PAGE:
Operators test Wacker Neuson ET58 performance

Feb. 19, 2023
IUOE Local 150 operators put the 48-horsepower ET58 through its paces.

The 48-horsepower Wacker Neuson ET58 crawler excavator is part of a family that includes a 4.2-ton machine and a 5-ton zero-tail unit.

Built in Linz, Austria (others in the family will eventually be built in Menominee Falls, Wisconsin), the two most noticeable things about the excavator at first glance are the sturdy-looking coupler and a heavy-duty-looking dozer blade.

“We have a hydraulic quick coupler factory-installed standard on this machine,” he says. “There are only two manufacturers in the market that are doing that: us and Yanmar. The difference in the system between us and the Yanmar is this is a spring applied hydraulically released system. There's no need for a mechanical safety pin like you see on the other machine.”

Dotto says the machine’s design has some built-in mechanical advantages for power and breakout force.

“When you move up the stick, there is the kinematic system for the bucket,” Dotto says. “Wacker Neuson uses what we call a three-bolt linkage, as opposed to just a simple two-point lever system for bucket kinematics. It gives you a little bit extra range of motion and a little bit better breakout force just because of the geometry of the coupler there.”

How operators evaluate the ET58 excavator

Operator/instructor Matt Ulm challenged the ET58’s power on a hillside.

“We do a lot of digging on slopes, underdrain-type situations, or placement of erosion control [materials like] rip rap,” Ulm says. “I wanted to get it on a slope to see the stability of the machine and how it felt. I also wanted to see how it handled on a slope with that size of a dozer blade on the front of it.”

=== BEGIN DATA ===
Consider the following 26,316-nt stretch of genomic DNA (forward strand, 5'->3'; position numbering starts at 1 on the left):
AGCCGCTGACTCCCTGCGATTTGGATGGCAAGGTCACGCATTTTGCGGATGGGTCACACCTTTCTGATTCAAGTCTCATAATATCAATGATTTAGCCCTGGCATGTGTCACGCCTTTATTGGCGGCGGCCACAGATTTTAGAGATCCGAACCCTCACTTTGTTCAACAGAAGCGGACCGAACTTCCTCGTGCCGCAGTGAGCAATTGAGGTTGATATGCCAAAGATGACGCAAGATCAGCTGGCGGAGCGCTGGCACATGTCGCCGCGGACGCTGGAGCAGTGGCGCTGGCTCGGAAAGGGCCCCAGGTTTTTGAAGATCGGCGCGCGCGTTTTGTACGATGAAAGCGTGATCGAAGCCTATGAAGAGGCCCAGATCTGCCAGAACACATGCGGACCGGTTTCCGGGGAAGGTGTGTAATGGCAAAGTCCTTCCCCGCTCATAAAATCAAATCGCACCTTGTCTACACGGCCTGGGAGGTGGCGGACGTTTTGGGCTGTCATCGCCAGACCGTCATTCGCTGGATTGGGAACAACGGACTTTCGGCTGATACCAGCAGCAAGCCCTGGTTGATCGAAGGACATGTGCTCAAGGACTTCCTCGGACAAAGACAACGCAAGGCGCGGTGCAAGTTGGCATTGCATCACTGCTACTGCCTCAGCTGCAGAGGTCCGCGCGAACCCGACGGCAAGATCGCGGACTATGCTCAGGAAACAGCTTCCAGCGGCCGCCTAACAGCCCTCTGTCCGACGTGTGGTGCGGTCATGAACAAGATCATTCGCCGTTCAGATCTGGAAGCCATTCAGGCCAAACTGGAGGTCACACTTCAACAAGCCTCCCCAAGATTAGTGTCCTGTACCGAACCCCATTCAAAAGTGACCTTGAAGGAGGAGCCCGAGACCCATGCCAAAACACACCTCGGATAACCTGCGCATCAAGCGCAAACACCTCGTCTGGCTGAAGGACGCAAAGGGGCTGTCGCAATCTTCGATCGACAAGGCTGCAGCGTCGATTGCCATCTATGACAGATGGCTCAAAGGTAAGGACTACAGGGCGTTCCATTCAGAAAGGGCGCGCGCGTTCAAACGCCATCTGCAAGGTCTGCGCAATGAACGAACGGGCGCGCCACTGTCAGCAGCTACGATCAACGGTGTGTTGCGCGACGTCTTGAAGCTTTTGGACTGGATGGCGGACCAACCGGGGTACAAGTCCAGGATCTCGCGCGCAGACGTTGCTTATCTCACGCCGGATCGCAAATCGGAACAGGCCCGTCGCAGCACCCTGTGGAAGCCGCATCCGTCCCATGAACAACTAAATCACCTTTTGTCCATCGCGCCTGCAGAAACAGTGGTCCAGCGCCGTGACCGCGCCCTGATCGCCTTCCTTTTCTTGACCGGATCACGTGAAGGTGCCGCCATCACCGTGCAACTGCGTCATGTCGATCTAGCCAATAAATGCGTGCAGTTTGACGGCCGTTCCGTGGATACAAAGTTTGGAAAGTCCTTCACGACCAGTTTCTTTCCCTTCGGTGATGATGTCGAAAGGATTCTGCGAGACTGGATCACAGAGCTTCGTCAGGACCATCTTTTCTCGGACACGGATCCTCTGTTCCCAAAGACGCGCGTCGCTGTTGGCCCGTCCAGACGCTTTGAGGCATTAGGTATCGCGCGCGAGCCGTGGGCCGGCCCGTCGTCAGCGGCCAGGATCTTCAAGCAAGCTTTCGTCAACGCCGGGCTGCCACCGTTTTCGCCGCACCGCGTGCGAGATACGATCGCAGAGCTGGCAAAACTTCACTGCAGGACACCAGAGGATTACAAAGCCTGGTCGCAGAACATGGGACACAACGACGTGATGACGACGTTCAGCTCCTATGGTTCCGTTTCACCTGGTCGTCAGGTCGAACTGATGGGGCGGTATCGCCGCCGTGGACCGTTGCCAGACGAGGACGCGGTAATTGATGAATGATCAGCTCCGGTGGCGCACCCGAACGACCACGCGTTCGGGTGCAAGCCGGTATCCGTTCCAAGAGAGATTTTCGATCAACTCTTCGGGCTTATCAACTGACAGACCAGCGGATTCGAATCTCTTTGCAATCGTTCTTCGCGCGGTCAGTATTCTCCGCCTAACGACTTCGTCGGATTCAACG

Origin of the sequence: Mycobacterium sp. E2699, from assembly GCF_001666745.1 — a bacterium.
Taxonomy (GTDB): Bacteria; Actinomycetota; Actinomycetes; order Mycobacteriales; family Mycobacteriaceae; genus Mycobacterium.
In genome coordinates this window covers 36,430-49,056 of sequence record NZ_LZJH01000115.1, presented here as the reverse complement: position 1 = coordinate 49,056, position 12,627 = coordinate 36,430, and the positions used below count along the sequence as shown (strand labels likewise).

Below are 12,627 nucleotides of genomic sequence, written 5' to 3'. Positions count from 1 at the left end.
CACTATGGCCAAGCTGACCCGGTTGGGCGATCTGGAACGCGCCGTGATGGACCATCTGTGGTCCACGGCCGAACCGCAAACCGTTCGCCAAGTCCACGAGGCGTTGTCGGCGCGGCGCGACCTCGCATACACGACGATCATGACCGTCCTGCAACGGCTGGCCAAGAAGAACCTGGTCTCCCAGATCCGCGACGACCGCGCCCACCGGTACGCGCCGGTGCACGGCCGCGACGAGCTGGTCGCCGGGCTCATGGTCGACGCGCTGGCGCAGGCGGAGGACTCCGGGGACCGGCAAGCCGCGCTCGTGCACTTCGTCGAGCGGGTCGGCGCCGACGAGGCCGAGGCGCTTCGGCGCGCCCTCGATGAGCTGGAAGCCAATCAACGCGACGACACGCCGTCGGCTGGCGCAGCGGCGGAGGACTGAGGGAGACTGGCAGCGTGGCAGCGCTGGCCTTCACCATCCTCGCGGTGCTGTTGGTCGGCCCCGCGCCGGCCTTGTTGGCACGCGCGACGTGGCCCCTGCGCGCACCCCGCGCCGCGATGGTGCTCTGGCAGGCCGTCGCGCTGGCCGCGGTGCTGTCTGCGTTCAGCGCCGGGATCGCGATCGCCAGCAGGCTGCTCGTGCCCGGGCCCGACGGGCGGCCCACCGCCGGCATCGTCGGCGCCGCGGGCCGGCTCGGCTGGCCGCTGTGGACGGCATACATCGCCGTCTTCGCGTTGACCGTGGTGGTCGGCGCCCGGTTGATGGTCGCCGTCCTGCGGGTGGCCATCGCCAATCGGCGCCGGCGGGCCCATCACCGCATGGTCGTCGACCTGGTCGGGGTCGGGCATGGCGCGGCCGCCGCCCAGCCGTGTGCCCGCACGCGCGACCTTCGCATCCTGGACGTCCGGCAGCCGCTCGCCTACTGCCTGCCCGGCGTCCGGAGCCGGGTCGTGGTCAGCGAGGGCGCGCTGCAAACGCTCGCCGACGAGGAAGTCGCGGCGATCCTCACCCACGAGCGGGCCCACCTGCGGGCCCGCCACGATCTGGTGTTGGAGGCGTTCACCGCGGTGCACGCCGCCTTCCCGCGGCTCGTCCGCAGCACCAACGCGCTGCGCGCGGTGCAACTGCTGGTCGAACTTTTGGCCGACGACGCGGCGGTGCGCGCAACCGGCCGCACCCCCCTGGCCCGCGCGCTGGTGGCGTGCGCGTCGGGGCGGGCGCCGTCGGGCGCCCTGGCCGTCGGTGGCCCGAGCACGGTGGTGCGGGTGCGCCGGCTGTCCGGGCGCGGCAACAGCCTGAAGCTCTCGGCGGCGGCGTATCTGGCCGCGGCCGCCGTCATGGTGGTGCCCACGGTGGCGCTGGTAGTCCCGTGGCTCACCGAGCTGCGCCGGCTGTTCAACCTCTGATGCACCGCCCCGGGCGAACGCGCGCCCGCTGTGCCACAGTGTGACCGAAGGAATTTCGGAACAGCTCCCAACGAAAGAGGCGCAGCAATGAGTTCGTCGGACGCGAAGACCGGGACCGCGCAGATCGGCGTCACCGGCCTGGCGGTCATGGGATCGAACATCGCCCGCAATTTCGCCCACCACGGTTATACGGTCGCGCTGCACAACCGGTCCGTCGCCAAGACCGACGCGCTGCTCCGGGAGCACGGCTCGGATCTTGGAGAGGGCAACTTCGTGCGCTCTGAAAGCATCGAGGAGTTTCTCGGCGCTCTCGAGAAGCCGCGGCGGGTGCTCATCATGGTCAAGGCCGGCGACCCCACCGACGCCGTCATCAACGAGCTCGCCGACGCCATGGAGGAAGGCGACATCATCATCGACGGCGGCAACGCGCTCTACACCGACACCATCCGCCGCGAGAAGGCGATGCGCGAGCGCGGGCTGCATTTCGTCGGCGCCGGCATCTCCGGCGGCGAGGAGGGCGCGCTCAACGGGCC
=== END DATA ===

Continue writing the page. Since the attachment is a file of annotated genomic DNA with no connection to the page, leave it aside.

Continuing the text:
Ulm dug a two-foot-deep trench simulating burying tile up a bridge abutment. “I wanted to see how much power it had, how quick it was, and how did it break out the hard, compacted soil that was not previously excavated and has been sitting there for quite a while.

“I tried to walk up the slope and pull myself up just because I've done that before on other machines, and I wanted to see how the dozer blade worked on that slope, and I liked it; it had good stability,” Ulm says.

“One of the things that really stuck out to me was the visibility. The machine has very good visibility,” Ulm says. “I like the backup camera. The camera on the back of the machine is on all the time. You don't lose your gauges—your gauges are right there to be able to watch as well as [the display] so I can see behind me as I'm digging up that slope.”

Ulm was also impressed that the 7-inch screen was a manageable size. “It doesn't have a great big screen that takes up a big area,” he says. “So, there's no blind spot by that pillar in the cab. It fits the machine well. That low hood on what I'm calling the right side of the machine lets you see down over to that dozer blade where I was backfilling.”

The excavator is equipped with an optional angle dozer blade. Its size, and girth, for lack of a better word, are impressive.

“The angle blade does come with float, so there's a detent float on the dozer joystick,” Dotto says. “You see the size of the construction not only in the boom structure itself, but also in some of the hardware we use. This is just big, beefy stuff.”

Matt Ulm appreciated the option and saw only one minor issue.

“I liked the dozer blade setup on this machine,” he says. “It’s one of the heaviest-built ones I’ve seen. One of the features I really like is the angle—how I can angle that dozer blade. Most of these compact excavators that I've been on do not have that feature. The only [issue] that I noticed is that to be able to angle that dozer blade, it's a bit farther out in front of the machine, so if you were digging with that blade in front of you, it would be harder to dig right up-close underneath you.